The numbers on the axis are fractions, and suggest that they may be frequencies, but a quick check proves otherwise: with 9 columns, the average column should contain at least 10 percent of the data. The total of the displayed fractions is nowhere near 100%, which is our expectation if the values are relative frequencies. You may have come across this strangeness when creating histograms using R or some other software.

The purpose of this post is to explain what values are being plotted and why.


What are the kinds of questions we like to answer about the distribution of data?

At a high level, we want to know "where are my data"?

Arguably these two questions are fundamental:

  • what is the probability that the data falls within a given range of values? e.g., what is the probability that a goal is scored in the first 15 minutes of a football match?
  • what is the relative probability of data between two ranges of values? e.g. are teams more likely to score in last 5 minutes of the first half or the last five minutes of the second half of a football match?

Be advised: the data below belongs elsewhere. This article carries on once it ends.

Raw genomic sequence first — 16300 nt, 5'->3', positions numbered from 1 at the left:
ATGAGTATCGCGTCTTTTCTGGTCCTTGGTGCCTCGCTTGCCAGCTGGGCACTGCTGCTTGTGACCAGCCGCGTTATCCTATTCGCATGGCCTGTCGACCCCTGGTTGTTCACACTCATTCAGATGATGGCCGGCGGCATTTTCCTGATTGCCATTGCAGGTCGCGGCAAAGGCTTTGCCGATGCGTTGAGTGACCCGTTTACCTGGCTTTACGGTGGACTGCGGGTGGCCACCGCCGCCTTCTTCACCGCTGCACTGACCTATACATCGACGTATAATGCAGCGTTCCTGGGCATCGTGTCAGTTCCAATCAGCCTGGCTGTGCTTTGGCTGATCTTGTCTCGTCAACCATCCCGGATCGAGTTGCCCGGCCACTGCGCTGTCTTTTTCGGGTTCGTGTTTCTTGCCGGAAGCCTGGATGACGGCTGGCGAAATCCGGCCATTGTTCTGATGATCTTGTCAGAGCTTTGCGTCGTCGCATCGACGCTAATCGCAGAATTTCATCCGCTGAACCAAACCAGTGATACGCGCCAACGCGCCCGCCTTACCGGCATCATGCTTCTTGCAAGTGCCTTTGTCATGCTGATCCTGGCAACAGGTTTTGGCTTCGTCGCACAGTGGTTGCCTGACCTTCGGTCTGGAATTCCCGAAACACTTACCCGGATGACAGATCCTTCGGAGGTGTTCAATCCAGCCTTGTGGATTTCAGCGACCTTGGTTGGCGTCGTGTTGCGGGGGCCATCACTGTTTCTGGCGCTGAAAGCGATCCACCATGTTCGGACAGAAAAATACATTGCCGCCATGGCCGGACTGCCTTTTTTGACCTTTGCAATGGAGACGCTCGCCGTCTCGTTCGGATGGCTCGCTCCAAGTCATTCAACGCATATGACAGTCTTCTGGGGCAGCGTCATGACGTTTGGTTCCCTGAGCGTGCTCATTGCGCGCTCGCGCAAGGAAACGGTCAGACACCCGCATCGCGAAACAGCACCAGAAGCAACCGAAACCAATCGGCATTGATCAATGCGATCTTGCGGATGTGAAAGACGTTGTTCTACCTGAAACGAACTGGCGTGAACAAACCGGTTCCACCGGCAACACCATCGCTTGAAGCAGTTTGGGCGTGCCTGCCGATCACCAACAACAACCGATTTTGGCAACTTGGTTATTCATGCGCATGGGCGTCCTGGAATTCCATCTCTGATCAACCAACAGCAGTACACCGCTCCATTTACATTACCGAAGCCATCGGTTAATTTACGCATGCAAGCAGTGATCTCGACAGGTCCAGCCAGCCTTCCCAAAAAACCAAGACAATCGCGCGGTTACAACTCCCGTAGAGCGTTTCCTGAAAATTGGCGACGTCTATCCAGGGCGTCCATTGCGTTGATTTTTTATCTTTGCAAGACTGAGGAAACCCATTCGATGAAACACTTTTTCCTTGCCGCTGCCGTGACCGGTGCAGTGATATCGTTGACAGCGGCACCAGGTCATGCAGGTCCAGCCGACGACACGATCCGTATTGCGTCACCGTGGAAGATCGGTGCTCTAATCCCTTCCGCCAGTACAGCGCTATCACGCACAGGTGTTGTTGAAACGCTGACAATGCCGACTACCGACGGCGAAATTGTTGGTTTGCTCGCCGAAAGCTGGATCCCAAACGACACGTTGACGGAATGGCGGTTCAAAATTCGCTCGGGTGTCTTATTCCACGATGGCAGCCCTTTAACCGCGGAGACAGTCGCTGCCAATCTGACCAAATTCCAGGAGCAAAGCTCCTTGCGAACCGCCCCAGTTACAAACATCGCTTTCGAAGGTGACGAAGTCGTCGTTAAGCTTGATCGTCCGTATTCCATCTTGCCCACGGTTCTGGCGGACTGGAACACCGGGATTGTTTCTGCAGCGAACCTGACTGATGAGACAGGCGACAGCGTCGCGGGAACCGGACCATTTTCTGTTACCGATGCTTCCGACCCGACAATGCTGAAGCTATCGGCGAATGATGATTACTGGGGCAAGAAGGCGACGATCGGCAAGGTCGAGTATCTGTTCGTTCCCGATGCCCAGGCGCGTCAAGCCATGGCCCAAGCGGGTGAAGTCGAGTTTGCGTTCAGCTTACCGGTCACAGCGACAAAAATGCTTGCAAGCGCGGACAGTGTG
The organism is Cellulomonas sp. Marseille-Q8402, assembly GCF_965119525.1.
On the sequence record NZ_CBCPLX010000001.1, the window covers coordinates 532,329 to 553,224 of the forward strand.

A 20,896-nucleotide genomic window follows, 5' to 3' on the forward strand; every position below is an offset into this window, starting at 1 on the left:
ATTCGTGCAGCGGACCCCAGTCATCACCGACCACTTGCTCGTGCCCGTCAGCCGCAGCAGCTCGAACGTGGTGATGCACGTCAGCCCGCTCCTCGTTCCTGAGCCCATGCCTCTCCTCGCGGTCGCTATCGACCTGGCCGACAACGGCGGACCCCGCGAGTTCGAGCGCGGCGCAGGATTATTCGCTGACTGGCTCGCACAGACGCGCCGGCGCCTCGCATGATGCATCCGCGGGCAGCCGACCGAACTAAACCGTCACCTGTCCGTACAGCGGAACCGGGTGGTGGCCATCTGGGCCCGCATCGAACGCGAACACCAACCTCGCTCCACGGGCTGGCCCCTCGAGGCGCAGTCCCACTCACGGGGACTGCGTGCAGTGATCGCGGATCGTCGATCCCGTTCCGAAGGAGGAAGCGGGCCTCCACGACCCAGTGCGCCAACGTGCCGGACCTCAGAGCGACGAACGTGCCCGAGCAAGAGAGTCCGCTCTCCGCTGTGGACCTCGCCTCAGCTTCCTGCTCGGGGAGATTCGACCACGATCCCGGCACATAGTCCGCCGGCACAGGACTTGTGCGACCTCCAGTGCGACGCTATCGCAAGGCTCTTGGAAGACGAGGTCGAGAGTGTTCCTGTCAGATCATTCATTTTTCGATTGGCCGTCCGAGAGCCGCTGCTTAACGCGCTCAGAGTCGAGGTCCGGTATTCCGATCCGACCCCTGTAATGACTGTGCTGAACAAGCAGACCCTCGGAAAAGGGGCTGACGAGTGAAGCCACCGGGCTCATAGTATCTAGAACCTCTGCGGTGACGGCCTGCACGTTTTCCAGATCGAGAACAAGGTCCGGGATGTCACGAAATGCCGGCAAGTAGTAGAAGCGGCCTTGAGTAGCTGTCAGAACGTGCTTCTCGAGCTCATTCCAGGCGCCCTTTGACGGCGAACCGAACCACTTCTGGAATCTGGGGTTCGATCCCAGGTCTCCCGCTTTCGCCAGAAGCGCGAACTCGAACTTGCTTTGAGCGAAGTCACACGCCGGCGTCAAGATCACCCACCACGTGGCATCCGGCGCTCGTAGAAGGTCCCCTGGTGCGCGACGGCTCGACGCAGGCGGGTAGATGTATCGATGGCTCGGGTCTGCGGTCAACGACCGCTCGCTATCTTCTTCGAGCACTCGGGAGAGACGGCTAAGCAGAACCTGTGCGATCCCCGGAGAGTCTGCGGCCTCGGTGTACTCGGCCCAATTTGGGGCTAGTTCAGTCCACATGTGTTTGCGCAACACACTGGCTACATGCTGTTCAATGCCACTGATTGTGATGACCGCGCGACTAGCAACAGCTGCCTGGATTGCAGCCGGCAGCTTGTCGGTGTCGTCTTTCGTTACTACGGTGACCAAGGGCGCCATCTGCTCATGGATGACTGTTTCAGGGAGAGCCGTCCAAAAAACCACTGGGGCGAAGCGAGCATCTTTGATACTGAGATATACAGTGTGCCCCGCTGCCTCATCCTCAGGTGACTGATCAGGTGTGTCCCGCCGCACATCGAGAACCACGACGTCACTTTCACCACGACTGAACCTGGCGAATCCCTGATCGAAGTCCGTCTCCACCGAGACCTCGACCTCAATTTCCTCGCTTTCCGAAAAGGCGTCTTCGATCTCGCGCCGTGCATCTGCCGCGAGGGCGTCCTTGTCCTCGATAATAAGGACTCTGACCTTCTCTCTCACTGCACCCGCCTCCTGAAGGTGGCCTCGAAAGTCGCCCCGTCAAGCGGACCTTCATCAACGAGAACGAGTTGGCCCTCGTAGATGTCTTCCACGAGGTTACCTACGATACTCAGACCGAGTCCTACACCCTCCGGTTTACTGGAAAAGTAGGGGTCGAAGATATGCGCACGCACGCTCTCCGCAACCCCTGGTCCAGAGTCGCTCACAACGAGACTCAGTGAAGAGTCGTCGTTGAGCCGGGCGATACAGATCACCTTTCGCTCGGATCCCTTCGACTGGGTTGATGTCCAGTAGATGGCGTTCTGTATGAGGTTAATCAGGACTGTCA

In a histogram, the first question is answered by comparing a given column to the entire set of columns while the second question is answered by comparing one column to another column.

Let's see what we can learn from the count histogram.


In a count histogram, the heights encode the count data. To address the relative probability question, we note that the ratio of heights is the ratio of counts, and the ratio of counts is the same as the ratio of frequencies. Thus, we learn that teams are roughly 3000/1500 = 1.5 times more likely to score in the last 5 minutes of the second half than during the last 5 minutes of the first half. (See the green columns).

[For those who follow football, it's clear that the data collector treated goals scored during injury time of either half as scored during the last minute of the half, so this dataset can't be used to analyze timing of goals unless the real minutes were recorded for injury-time goals.]

To address the range probability question, we compare the aggregate height of the three orange columns with the total heights of all columns. Note that I said "height", not "area," because the heights directly encode counts. It's actually taxing to figure out the total height!